Meet a Geek: Dain Saint, Computer Game Musician

By Stephen H. Segal
Add Comment Add Comment | Comments: 0 | Posted Apr. 10, 2013

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Dain Saint

The Old City game studio Cipher Prime debuted in 2009 with a gorgeously minimalist light-and-sound-show puzzle game called Auditorium, which has players catch flowing streams of music in digital buckets. Co-founder and electronic musician Dain Saint will speak at the Philadelphia Science Festival’s “Gaming as Therapy” on April 19.

Rather than “a computer game company,” you call Cipher Prime “a purveyor of unusual digital experiences.”
Cipher Prime’s only reason to exist is so we can make cool things. Games are definitely our forte, but even when making them our approach is one of: “Well, what’s going to make this experience as unique and interesting as possible?” Our big directive is to never insult the player, so we always try and create something that doesn’t need instructions or tutorials, and this alone leads us down paths we wouldn’t take otherwise.

You identify yourself in your professional bio as a “Standard Human.” Why?
Lots of people tie their identity to their job, or family, or hobby—I just identify very strongly with being a human being, and all that goes with it. We’re all capable of both incredible feats and spectacular laziness; it all depends on the motivation.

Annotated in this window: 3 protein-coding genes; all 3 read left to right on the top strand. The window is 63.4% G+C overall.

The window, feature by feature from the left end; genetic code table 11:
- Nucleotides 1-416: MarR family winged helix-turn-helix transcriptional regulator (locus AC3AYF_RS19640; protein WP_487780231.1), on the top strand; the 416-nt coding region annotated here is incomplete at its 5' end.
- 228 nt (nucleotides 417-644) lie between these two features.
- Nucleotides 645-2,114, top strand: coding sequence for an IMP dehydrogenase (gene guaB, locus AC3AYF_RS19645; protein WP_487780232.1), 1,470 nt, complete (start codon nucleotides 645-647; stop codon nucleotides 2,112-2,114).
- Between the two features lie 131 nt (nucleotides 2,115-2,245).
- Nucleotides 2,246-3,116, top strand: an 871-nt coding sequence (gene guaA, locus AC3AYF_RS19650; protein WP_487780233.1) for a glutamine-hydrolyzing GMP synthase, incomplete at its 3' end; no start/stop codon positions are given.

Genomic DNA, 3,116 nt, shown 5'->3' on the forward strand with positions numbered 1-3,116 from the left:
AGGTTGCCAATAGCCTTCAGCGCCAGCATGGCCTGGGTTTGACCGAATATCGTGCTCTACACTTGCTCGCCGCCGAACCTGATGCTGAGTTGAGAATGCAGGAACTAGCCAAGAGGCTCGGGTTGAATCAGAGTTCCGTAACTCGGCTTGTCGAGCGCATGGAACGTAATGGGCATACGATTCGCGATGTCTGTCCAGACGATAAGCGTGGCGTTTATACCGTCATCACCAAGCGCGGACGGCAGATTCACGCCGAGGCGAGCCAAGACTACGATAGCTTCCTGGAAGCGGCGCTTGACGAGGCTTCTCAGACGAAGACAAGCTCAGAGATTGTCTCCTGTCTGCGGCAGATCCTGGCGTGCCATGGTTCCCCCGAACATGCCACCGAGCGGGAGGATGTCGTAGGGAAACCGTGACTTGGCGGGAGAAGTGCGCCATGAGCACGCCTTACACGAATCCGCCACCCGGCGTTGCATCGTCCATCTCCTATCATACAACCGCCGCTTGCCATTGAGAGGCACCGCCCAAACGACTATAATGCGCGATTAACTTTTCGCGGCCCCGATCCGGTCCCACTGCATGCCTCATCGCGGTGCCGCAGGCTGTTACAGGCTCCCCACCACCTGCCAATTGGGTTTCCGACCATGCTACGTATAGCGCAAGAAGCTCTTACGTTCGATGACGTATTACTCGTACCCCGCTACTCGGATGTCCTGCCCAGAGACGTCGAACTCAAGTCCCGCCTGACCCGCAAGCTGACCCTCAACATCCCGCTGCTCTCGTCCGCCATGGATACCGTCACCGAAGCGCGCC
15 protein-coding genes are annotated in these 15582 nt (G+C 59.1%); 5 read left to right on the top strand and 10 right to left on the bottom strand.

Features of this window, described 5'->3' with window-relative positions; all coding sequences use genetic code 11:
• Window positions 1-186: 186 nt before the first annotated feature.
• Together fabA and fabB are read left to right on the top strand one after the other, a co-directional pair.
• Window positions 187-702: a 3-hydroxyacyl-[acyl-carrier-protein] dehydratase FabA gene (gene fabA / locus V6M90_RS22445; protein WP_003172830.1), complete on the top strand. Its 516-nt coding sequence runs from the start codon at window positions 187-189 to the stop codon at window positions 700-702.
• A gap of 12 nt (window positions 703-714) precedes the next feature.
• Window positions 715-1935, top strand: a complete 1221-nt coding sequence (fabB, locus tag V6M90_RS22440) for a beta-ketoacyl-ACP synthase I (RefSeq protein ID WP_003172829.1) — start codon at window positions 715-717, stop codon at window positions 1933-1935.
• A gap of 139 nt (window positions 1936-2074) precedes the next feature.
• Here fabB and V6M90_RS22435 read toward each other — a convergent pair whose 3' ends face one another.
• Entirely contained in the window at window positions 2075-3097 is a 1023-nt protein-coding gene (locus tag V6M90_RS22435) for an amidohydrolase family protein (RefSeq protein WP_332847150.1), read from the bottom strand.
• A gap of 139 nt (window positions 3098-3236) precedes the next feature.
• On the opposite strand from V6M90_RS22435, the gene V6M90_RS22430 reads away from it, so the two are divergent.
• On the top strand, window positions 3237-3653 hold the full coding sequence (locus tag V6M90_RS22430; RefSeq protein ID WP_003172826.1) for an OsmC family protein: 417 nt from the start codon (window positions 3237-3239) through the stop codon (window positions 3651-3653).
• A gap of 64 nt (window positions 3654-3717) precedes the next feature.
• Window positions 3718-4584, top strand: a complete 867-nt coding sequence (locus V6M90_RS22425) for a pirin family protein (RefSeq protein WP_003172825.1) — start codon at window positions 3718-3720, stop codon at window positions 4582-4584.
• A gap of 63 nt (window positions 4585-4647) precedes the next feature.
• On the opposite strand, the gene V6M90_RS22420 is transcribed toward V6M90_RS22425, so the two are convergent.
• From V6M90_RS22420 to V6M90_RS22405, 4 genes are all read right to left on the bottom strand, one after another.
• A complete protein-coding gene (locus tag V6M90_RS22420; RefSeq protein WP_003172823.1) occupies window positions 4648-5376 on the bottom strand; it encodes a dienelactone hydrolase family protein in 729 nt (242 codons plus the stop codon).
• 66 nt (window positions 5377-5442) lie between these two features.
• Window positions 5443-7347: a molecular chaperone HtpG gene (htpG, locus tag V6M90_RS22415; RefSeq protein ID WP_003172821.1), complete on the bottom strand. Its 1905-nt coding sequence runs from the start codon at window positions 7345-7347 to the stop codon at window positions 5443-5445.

You make electronic music that is awesome. Is there any geek-oriented music out there that’s been particularly meaningful to your life? 
I think, without a doubt, Rush remains the prototypical “geek band,” inasmuch as they write about whatever the hell they happen to be passionate about regardless of whether it’s “cool.” Their song “Virtuality” is about the Internet in the lamest way possible, but damned if it isn’t a fun track! As far as influences, though, I just draw from whatever has a sound I want. I’m on a big Hybrid kick right now, but for a while I was listening to tons of Fanfare Ciocarlia.

What are you up to next?
Coming up immediately is our benefit event for autism on April 19th—by sheer chance, we found our games were responding well in that community and wanted to investigate the link further. As for the studio, we’ve ramped up production on Auditorium Duet, the bigger, better sequel to the game that launched our company.

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